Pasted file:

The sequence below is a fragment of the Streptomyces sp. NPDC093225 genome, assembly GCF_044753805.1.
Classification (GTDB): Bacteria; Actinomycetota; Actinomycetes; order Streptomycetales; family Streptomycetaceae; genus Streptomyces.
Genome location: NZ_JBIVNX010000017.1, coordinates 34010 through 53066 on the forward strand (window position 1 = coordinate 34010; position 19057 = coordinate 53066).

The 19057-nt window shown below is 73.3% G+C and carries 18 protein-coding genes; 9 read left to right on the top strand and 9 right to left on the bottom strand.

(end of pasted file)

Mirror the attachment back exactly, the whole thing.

The sequence below is a fragment of the Streptomyces sp. NPDC093225 genome, assembly GCF_044753805.1.
Classification (GTDB): Bacteria; Actinomycetota; Actinomycetes; order Streptomycetales; family Streptomycetaceae; genus Streptomyces.
Genome location: NZ_JBIVNX010000017.1, coordinates 34010 through 53066 on the forward strand (window position 1 = coordinate 34010; position 19057 = coordinate 53066).

The 19057-nt window shown below is 73.3% G+C and carries 18 protein-coding genes; 9 read left to right on the top strand and 9 right to left on the bottom strand.